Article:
Author Glenn Adamson documents Brooks Stevens, broad career in Industrial Design from 1934 – 1979. Adamson describes the stories of these ventures, including the Holsum Products peanut butter jar and the Briggs and Stratton hybrid electric automobile. Here are some automotive examples.
In 1938, Brooks Stevens customized his own Cord L-29 Cabriolet. Stevens made slight changes to the body and fender contours, finished off with a streamline paint job, and added a sloping windshield and chrome wheel discs over the stock wire wheels. Next, he removed the rumble seat and folding top and installed a seamless rear body with a rounded fin protruding from the center. (This may be the earliest tail fin to appear on an American car.) He dramatically transformed the front of the car with a bar type grille with sculptured chrome bumpers and teardrop shaped “wood lights.” Today, this car resides in a private collection.
Stevens had his first chance to design a car for mass production beginning in 1943 when he began his consultancy with Willys-Overland in Toledo, OH. The products of this collaboration were the all-steel Model 463 Jeep Station Wagon for 1946 and the Jeepster for 1948. With the Jeep Station Wagon, Stevens had invented the sport utility vehicle – a car that performed equally well on family outings as well as moving furniture. The Jeepster was a four-seat roadster with an open top. The car was unusually agile and provided a firm ride meant to appeal to driving enthusiasts.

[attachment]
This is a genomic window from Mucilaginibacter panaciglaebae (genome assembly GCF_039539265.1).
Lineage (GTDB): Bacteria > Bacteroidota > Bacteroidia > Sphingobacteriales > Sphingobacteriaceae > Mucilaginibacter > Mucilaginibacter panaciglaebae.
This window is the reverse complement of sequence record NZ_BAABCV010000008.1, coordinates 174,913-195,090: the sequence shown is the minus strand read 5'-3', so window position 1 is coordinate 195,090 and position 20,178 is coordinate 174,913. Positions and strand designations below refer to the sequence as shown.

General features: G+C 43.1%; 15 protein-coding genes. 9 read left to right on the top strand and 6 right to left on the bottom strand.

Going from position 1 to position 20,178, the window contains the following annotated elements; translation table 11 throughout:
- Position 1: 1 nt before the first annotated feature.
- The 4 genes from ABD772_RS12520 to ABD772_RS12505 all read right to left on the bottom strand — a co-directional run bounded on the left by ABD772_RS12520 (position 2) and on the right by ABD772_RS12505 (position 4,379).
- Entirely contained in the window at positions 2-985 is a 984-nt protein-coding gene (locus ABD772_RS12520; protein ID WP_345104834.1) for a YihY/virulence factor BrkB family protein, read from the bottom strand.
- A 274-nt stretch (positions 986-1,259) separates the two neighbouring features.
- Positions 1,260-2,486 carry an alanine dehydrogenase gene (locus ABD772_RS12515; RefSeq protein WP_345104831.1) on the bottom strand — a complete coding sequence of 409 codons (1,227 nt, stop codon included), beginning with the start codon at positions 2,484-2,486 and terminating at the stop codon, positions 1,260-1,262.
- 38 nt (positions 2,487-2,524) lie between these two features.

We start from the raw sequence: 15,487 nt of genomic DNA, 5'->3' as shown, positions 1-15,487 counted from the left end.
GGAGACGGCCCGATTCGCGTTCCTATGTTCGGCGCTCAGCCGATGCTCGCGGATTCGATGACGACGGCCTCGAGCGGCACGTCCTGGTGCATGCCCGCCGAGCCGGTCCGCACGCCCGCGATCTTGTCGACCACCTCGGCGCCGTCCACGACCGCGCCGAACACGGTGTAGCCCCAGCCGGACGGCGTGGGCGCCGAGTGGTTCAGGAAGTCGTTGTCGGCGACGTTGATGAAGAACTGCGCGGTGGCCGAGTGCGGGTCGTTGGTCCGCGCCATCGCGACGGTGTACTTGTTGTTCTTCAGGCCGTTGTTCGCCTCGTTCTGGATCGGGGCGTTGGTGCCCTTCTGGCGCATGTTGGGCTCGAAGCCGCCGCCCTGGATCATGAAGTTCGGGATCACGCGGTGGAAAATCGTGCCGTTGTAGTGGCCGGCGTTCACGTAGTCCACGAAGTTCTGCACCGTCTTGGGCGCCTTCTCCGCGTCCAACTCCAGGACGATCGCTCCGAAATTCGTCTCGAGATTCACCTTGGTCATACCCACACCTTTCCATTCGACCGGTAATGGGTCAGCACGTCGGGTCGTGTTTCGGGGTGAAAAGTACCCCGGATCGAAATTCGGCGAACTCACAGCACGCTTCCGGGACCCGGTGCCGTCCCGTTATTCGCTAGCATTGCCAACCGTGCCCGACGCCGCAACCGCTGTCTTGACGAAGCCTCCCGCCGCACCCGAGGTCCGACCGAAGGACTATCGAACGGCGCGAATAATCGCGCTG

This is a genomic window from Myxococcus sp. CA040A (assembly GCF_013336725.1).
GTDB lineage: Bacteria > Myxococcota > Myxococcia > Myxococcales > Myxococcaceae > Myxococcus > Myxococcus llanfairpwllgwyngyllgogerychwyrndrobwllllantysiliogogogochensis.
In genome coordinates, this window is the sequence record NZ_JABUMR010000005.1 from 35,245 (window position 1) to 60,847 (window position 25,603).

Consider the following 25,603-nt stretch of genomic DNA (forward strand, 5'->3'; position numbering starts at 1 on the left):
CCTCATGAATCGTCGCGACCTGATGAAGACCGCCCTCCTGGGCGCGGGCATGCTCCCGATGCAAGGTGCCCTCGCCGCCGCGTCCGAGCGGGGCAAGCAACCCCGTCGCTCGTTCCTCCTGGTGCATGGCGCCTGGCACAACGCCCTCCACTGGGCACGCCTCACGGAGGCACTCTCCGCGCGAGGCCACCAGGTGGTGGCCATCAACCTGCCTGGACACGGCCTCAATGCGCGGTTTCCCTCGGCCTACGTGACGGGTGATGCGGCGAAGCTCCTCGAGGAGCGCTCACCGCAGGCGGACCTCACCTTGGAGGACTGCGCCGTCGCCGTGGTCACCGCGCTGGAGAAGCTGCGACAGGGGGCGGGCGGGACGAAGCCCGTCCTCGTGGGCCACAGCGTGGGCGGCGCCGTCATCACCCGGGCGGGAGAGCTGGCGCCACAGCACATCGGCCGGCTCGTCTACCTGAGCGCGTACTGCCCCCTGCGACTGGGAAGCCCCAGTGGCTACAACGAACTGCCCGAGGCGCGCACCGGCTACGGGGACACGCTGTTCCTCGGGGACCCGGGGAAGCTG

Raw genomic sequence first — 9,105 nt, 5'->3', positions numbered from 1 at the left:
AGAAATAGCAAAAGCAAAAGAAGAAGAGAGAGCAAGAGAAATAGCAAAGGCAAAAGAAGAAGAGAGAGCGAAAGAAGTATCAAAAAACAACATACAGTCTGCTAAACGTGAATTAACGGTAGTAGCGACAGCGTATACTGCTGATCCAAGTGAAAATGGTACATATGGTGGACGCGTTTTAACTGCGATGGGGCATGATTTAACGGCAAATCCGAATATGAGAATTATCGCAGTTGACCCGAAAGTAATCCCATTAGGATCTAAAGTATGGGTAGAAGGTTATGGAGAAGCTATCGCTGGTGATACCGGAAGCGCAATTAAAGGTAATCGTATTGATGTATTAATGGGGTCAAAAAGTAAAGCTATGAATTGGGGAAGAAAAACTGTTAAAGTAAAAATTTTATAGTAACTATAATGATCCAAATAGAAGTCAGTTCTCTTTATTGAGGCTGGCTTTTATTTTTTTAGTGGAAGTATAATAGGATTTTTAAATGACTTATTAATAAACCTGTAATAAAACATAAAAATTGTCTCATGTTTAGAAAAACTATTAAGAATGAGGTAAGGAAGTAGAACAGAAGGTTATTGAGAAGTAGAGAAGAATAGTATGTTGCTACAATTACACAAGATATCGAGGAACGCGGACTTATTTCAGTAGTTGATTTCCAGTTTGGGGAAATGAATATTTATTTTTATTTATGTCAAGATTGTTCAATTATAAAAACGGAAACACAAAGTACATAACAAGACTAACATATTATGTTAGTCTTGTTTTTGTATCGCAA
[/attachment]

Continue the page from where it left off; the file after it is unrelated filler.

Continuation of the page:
In 1961, Studebaker Corporation’s Sherwood Egbert brought in Brooks Stevens for alterations to the 1962 Studebaker Gran Turismo Hawk. Stevens’ long, sharp, and finless Hawk was dramatic change of pace. The squared-off hardtop with a stainless steel trim line flowing from the front to rear offered a sharp contrast to the previous styling. The car garnered an enthusiastic reception with the automotive press and the public alike, with sales three times that of the previous year’s offering.
Adamson’s research and writing yield a through look at Brooks Stevens’ influence on industrial design. The author provides insights about this creative force for over four decades. His love for sharing this history, along with historical and contemporary photographs, adds interest and draws you into the story.
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